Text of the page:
Review by Matt S.
On the one hand, Fight of Gods his hilarious. The very idea of pitting Jesus Christ against Buddha, or Santa Claus (hilariously the “God of capitalism”) against Amaterasu, Shinto’s highest goddess, is such nonsense, and the game knows it, and runs with it. Sadly, on the other hand, this game is terrible.
It plays a little like Mortal Kombat did a couple of generations ago, with janikly-animated characters stuttering back and forth across the screen, with looped animations that transition between one another horribly. A good fighting game should flow, and as long as it does that, even if there are relatively few special attacks and mechanical features, the game is enjoyable to play. Fight of Gods gives each character a sparingly few attacks, and then fails to get any sense of flow to the fighting. At a time where the fighting game genre is particularly competitive, this game relies far too heavily on its gimmick to grab attention.
Luckily, the gimmick really is that good. Jesus Christ breaking himself off his cross, and then using the bits of wood tied to his hands as bludgeoning weapons, is funny in a way that never gets old. Santa Claus’ big special attack is to summon his sleigh, reindeer and all, to crash across the screen. Buddha’s prayer poses take on a wholly different dimension when used to deadly effect here. The roster of Fight of Gods is relatively thin by modern fighting game standards, but they’re drawn from Christianity, Buddhism, ethnic religions in China and Japan, and old mythologies such as Egyptian, Greek and Norse. Each and every character has a personality and presence that is comical in simply existing, and they’re all fun to mess around with.
Proof that Shinto is the superior religion to Christianity >_> #NintendoSwitch pic.twitter.com/PEj3zXOLZz
— Dee Dee wishes you a very merry Christmas (@DigitallyDownld) January 20, 2019
For a game that many assumed would be offensive, and many claimed was deliberately attempting to offend, Fight of Gods is remarkably inoffensive. The developers have wisely stayed away from depicting figures that are genuinely sensitive (there’s no Muhammad, for example), and a near complete absence of any attempt to provide a story or context to the action means that the game’s under no danger of pulling characterisation faux pas or giving players something to potentially interpret as ideology. By the time you get to the final battle in the arcade mode, and realise that the big enemy in Fight of Gods is a blank character called “Boss,” you realise that the developers have gone out of their way to go with self-deprecating humour in order to minimise the chance that a player will come away from this upset.
Sadly, there’s almost nothing to Fight of Gods. There’s an arcade mode, which is a standard string of battles on the way to the fight with Boss. There’s also a versus mode to take on human or AI opponents, and that’s about it. There’s no survival mode, no score attacks, and no leaderboards. Playing through on higher difficulties gives you new costume colours for the characters, but the potential to deck them out in really wild stuff seems to have been ignored (again, one assumes to avoid the risk of causing offense), so as a “prize”, it’s quite tame.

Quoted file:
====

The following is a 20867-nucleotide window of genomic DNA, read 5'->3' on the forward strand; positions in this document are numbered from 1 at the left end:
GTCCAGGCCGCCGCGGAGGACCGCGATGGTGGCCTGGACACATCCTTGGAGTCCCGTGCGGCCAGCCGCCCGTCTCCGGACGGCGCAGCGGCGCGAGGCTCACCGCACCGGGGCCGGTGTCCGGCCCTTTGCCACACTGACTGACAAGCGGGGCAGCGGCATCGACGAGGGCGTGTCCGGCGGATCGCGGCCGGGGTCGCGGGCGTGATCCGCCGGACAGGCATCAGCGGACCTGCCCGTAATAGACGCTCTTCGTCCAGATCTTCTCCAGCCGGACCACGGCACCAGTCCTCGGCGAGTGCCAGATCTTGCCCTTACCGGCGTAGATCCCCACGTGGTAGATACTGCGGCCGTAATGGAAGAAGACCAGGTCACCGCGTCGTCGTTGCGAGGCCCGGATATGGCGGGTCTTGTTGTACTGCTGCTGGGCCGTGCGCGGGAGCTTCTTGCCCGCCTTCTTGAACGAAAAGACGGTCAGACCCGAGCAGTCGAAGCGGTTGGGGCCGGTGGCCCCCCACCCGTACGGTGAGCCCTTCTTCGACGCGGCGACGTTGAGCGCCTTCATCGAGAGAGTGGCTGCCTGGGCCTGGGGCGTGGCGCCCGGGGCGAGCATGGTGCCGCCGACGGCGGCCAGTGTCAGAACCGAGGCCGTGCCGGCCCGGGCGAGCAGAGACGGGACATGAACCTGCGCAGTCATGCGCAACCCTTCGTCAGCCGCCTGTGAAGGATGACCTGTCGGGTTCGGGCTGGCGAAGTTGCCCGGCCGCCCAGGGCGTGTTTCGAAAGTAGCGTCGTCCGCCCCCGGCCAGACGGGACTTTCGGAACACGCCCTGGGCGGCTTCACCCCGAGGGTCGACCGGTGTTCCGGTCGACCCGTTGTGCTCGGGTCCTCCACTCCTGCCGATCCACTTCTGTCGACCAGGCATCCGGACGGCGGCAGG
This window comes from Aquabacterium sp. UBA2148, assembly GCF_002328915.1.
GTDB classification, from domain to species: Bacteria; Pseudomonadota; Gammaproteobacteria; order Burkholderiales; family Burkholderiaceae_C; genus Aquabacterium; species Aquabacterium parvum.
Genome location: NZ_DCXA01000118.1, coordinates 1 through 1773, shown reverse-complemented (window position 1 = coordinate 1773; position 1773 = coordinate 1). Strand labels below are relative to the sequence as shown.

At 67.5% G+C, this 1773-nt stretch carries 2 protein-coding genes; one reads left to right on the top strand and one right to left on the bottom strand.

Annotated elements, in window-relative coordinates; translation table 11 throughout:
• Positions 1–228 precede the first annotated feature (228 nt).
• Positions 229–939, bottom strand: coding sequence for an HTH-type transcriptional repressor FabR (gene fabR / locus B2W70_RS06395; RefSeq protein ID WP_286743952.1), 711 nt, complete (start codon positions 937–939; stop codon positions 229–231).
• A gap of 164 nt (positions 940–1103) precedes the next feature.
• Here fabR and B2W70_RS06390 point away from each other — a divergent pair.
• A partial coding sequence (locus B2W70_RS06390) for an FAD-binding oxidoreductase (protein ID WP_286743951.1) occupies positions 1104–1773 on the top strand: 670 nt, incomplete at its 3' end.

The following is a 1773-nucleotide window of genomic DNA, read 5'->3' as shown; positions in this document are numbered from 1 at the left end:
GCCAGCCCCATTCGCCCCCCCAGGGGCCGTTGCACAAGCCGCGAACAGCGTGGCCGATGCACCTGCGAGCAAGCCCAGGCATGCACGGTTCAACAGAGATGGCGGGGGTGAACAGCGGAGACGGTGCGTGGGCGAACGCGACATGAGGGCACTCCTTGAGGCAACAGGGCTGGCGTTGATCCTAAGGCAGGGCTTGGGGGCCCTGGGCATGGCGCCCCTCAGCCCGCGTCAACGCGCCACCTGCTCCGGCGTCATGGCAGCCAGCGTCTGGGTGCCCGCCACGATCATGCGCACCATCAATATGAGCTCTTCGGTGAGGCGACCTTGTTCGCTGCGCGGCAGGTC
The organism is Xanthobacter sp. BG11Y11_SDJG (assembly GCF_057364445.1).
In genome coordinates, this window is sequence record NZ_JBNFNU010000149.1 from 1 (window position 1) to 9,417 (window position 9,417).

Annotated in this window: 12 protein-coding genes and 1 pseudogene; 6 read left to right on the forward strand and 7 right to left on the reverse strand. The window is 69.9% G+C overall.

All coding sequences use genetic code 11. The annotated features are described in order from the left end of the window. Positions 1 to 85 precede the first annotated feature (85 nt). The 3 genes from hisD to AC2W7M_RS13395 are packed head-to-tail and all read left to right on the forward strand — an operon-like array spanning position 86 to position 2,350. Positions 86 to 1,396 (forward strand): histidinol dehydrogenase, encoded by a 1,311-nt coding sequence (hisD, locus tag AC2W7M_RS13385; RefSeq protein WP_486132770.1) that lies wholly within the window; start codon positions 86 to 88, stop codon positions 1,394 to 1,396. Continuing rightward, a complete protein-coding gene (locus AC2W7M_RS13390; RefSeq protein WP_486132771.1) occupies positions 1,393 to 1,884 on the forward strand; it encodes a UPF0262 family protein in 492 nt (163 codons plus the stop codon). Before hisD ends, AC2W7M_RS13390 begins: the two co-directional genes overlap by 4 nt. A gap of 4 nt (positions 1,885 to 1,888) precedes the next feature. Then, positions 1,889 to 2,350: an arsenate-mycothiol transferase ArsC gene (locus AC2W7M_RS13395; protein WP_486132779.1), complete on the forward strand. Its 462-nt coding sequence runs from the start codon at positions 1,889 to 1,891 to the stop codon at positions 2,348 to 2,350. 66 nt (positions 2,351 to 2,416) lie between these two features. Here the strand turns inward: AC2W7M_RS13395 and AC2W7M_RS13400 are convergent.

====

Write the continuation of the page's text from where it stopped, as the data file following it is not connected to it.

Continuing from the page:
While the features might be limited, it’s not that Fight of Gods lacks for effort. Each character has an environment suited to them or their religion. Jesus’ arena has the garden of Eden in the background, while Adam and Eve watch on. Amaterasu’s battleground has torii gates. Santa’s home is – surprise! – chilly. These backgrounds are pure window dressing, but demonstrate that the developer has a strong sense of aesthetics and plenty of talent in there. Character designs are great, too, despite the poor animation standards.
— Dee Dee wishes you a very merry Christmas (@DigitallyDownld) January 19, 2019
No, Fight of Gods’ issues have nothing to do with intent, talent, or ambition. This is simply an example of a team that tackled a notoriously difficult genre on a razor-thin budget. The complexities of powers fighting games; the physics engines, making hit boxes work, and responsiveness, all require a level of precision that make the fighting genre a brave, or (more accurately) foolish one for an inexperienced or under-resourced team to tackle.
What I will say, however, is that the team has nailed the balance between characters. No one character seems to be particularly overpowered. Fight of Gods will never be a competitive fighting game for the other reasons mentioned earlier, but two people that go into it with the right sense of humour can spend plenty of time messing around with all the various character combinations, without having to deal with a frustrating sense that they should only be playing as one of them.
More than anything else, Fight of Gods feels like a proof of concept. The developers have the talent, and have clearly had fun with running with this original, entertaining idea. It’s an idea I hope they build on, because esports has absolutely ruined fighting games by making them all so damned serious and competitive. Even Koei Tecmo (Dead or Alive) and Nintendo (Smash Bros) have lost sight of the fundamentally absurd nature of fighting games a bit, in chasing after the lucrative “competitive” scene. I’d like to see another Fight of Gods, with improved development competence, but something that is also still happy to be an absurd, irreverent bit of fun. We need those games too, else what would we have to play by the time we got to the second bottle of wine?
– Matt S.
Find me on Twitter: @digitallydownld
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